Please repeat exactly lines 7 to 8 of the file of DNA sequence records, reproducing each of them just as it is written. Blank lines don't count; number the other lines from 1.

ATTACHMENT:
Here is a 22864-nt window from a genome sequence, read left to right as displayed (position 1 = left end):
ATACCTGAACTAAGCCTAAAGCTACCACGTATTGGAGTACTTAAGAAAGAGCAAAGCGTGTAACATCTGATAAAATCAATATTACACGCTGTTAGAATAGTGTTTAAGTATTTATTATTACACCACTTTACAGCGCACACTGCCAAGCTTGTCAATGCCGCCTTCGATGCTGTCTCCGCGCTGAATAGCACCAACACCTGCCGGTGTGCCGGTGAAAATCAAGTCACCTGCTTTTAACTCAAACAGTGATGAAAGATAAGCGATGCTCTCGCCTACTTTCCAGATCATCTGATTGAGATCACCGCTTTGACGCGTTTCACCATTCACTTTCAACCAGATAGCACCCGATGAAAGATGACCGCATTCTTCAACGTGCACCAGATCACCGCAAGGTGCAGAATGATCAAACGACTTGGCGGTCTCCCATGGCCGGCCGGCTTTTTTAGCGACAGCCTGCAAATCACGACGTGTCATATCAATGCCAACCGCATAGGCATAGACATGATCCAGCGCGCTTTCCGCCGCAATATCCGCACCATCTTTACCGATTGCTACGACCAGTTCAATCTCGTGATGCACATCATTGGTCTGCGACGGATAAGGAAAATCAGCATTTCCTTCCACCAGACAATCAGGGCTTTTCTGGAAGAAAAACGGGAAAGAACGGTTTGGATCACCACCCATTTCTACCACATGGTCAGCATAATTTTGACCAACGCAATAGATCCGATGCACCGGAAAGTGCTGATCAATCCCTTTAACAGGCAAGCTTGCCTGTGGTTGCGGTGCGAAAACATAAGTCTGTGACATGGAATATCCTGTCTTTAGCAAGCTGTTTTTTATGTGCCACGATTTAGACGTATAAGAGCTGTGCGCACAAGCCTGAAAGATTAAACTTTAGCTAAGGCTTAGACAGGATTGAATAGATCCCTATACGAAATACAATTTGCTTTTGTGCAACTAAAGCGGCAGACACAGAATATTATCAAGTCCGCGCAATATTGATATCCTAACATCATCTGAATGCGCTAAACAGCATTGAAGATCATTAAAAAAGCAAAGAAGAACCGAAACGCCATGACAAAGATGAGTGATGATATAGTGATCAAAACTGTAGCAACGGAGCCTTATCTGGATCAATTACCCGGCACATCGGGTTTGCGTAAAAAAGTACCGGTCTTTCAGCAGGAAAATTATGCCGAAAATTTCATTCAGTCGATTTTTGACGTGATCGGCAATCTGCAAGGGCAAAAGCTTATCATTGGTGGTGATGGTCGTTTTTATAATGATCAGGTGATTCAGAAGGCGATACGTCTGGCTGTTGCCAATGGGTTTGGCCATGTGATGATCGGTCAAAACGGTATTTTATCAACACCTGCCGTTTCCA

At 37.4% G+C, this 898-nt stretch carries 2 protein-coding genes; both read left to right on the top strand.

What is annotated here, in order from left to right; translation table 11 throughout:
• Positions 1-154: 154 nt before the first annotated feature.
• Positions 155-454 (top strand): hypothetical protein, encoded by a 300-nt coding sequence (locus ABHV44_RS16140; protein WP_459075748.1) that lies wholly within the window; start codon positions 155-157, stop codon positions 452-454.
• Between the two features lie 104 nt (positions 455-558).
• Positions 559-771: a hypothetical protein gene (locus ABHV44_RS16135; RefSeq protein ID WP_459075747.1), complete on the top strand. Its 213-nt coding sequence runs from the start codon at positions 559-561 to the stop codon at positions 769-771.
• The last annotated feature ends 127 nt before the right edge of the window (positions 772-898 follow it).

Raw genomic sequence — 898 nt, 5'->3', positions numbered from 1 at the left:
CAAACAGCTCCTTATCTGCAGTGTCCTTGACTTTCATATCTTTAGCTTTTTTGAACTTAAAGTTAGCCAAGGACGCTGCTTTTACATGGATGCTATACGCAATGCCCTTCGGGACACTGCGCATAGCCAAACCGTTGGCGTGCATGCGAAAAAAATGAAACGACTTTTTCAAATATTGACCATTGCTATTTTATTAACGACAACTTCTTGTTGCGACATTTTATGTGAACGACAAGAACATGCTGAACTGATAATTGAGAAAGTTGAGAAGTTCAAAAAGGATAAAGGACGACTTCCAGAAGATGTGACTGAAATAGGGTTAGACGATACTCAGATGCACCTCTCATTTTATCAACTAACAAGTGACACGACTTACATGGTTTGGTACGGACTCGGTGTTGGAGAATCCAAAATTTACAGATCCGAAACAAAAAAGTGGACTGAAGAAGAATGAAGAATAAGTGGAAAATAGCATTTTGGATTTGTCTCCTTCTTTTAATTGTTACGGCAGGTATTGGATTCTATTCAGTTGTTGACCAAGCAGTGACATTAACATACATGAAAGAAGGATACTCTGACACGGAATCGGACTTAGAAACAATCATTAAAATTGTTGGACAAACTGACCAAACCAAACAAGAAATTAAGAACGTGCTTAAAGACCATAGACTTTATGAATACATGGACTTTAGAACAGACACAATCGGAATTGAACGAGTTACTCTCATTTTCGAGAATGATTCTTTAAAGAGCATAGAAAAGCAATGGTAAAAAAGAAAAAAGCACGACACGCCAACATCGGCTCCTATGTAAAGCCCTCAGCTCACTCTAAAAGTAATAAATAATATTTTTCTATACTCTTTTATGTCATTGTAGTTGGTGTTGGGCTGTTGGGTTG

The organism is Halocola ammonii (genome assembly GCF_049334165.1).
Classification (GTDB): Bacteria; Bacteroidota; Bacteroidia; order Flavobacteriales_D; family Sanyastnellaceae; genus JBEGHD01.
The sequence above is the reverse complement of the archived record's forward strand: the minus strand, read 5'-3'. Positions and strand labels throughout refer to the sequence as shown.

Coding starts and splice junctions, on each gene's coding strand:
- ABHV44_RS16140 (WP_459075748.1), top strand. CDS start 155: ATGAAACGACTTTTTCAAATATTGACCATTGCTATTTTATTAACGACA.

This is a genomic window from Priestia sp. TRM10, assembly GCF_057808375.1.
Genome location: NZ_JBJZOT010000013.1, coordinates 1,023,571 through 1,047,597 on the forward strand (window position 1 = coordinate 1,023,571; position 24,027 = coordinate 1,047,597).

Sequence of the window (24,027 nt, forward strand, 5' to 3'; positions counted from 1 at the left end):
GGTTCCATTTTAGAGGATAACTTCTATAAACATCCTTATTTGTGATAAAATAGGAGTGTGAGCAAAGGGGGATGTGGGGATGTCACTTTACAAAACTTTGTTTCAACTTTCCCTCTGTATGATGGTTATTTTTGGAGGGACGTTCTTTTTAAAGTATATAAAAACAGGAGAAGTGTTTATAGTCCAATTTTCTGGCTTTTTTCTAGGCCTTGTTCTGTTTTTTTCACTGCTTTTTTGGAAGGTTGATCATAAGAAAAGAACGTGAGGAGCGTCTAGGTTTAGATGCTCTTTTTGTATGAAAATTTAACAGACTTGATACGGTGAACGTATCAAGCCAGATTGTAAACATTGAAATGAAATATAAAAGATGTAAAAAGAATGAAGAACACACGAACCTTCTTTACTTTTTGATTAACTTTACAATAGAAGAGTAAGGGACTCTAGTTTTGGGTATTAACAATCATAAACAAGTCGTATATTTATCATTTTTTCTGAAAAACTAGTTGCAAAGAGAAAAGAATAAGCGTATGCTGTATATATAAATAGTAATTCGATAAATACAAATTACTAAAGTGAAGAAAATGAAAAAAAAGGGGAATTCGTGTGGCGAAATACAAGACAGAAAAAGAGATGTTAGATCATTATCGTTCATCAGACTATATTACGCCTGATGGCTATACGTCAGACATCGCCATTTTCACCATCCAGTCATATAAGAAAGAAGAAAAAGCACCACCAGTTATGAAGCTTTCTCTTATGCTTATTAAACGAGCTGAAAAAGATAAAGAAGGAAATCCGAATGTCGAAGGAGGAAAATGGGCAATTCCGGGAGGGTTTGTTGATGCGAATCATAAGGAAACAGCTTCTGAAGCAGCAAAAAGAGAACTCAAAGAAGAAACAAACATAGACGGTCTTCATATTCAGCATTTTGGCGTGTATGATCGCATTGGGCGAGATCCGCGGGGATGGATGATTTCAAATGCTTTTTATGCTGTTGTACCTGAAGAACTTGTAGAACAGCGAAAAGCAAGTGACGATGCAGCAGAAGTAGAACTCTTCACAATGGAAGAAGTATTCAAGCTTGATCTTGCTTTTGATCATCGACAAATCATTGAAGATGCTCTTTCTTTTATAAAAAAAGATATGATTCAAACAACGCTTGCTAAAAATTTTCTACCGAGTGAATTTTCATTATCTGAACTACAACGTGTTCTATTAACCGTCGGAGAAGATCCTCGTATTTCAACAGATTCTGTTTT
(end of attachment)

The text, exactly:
• Between the two features lie 104 nt (positions 455-558).
• Positions 559-771: a hypothetical protein gene (locus ABHV44_RS16135; RefSeq protein ID WP_459075747.1), complete on the top strand. Its 213-nt coding sequence runs from the start codon at positions 559-561 to the stop codon at positions 769-771.